Past the modest fairgrounds to the west is a covered bridge, which, if you're a covered bridge fan, is enough to bring you to Greenup, even absent any assurance that Lincoln peed off the bridge, or whatever. The bridge goes over the Embarras River, which is a tributary of the Wabash. The name comes from the early French explorers, who used the term embarras for obstacles in a river, such as logjams. In spite of the much-vaunted covered bridge festival in Indiana, I didn’t cross one until I got to Illinois. Now I’ve been over two of them in as many days.

Today this covered bridge is covered with ladybugs. Thousands and thousands of ladybugs, which from a distance I thought were worm holes in the wooden structure. They're swarming, and I now have ladybugs all over me--in my jacket, on my pants, on my shoes, on the back of my neck. You may not know this, but they sometimes bite. Not a fierce venomous bite, to be sure, but a pinch nevertheless. This is the time of year they like to come inside, and do whatever they do. I have a few in the motor home.

I already know something of the persistence of ladybugs. When I worked in Hartford, on the 19th floor of a building overlooking the city, they would gather on the outside of the sliding glass door on the little balcony I had outside my office. They would work their way inside through the tiny spaces in the tracks of the doors until they got inside. Then they would just hang out on the walls, waiting to die, I guess. Obviously there are some gaps in my knowledge here.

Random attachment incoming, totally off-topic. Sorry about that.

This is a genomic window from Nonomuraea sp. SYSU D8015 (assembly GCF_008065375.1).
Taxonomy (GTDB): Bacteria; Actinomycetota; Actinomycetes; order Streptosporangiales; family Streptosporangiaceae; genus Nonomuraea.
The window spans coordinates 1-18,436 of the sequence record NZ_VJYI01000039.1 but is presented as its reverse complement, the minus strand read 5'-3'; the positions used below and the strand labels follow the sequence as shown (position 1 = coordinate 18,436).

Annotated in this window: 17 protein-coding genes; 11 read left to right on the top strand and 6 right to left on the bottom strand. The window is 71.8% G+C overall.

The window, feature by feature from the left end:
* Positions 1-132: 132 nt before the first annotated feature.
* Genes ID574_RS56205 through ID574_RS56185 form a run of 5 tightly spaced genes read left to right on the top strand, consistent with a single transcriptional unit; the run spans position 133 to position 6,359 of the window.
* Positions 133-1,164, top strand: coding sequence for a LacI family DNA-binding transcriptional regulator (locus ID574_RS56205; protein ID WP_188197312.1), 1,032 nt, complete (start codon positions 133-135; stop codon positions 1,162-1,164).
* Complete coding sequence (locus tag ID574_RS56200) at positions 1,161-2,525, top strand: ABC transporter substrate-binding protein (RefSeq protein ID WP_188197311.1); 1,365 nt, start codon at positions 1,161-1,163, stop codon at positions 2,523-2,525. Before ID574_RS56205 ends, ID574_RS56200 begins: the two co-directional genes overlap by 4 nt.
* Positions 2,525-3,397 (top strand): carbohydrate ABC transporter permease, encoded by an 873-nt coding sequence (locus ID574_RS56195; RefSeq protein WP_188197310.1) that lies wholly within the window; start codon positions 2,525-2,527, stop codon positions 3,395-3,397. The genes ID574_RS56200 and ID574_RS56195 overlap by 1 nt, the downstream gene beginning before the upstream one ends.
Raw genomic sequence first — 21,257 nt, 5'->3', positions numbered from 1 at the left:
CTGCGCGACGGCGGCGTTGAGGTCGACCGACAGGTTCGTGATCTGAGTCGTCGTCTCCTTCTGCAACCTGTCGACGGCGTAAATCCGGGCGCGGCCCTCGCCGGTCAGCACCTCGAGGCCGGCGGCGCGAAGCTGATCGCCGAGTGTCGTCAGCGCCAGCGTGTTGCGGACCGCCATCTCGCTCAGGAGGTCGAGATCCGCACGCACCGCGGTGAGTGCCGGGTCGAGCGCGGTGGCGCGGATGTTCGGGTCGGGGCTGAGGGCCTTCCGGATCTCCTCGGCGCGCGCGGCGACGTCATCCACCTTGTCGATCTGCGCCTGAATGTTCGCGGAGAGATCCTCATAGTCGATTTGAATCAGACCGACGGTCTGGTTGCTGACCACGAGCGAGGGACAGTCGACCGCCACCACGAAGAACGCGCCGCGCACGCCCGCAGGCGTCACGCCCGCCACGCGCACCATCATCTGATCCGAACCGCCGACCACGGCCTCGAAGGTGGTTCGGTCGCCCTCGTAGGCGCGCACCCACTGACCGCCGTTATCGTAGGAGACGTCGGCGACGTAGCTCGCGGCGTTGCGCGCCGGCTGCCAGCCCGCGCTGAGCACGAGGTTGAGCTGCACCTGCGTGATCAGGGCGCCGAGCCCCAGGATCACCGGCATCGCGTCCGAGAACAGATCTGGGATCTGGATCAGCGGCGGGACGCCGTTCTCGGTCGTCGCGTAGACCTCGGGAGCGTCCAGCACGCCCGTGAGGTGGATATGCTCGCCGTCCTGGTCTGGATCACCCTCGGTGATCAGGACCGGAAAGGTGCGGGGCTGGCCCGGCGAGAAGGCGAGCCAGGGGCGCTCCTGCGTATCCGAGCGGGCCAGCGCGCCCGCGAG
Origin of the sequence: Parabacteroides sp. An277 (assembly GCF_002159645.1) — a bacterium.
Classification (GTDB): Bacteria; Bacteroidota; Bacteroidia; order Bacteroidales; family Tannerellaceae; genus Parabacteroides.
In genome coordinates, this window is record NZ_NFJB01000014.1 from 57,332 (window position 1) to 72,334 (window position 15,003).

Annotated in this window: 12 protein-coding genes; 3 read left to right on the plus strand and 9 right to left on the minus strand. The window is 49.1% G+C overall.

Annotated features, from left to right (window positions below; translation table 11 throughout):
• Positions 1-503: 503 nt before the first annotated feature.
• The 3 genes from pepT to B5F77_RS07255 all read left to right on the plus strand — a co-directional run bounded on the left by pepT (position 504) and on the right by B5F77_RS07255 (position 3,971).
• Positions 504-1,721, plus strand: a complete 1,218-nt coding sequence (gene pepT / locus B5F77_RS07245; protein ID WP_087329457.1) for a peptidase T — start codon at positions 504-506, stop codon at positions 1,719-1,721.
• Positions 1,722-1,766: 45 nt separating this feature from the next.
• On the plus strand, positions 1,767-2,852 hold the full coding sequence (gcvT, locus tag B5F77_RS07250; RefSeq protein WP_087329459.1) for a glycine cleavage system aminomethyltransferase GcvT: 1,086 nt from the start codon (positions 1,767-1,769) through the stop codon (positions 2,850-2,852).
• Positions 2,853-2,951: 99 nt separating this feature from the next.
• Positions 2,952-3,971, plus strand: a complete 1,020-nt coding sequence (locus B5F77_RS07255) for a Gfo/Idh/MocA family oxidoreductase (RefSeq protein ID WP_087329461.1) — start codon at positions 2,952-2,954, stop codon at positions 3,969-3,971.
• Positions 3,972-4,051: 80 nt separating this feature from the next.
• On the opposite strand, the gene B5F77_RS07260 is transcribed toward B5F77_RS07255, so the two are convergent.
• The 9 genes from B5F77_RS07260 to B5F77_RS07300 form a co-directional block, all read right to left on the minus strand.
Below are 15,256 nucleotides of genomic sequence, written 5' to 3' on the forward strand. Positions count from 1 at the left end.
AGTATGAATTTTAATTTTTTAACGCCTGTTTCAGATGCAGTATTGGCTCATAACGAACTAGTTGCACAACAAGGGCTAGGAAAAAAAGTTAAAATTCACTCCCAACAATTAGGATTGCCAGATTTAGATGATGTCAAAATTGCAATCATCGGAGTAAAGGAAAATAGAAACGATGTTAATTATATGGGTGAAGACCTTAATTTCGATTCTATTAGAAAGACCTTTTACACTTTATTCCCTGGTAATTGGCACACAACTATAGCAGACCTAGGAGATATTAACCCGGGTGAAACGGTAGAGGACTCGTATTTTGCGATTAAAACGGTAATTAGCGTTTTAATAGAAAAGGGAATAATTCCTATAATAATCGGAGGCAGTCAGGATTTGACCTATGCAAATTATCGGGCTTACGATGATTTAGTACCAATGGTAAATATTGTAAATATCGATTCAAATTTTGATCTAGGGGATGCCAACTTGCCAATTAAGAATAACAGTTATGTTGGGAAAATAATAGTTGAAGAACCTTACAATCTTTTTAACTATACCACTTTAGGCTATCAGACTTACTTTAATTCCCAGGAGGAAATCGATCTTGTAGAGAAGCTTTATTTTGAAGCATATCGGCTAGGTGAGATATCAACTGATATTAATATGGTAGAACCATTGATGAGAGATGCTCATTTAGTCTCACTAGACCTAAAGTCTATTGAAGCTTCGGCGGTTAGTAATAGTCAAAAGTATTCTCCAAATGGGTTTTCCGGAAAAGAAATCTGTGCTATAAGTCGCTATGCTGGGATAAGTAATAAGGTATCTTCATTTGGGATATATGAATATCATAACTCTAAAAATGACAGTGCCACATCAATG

As I walk through these towns along the old National Road, I can’t help thinking that this is where a few of my ancestors on my maternal grandmother's side might have traveled. They came out from the east in covered wagons, into Indiana, where they stayed for a time, then over into Illinois, and down south of here to Cisne, Illinois.